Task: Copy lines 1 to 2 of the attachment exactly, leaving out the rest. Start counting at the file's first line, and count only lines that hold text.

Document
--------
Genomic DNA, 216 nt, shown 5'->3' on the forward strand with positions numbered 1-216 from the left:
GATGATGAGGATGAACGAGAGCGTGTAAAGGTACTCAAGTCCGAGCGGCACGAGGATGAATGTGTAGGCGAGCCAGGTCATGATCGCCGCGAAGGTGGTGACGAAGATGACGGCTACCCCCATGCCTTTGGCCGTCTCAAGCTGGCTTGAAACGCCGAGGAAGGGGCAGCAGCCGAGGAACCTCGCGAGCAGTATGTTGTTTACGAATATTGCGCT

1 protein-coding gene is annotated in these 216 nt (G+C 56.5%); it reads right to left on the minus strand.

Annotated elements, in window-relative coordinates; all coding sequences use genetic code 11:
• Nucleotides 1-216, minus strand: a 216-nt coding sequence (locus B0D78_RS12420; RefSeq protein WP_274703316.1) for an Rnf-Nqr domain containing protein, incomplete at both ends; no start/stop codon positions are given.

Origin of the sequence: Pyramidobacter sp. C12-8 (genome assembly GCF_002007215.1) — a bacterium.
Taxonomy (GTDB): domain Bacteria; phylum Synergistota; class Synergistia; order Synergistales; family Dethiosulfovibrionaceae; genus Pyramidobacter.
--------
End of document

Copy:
Genomic DNA, 216 nt, shown 5'->3' on the forward strand with positions numbered 1-216 from the left:
GATGATGAGGATGAACGAGAGCGTGTAAAGGTACTCAAGTCCGAGCGGCACGAGGATGAATGTGTAGGCGAGCCAGGTCATGATCGCCGCGAAGGTGGTGACGAAGATGACGGCTACCCCCATGCCTTTGGCCGTCTCAAGCTGGCTTGAAACGCCGAGGAAGGGGCAGCAGCCGAGGAACCTCGCGAGCAGTATGTTGTTTACGAATATTGCGCT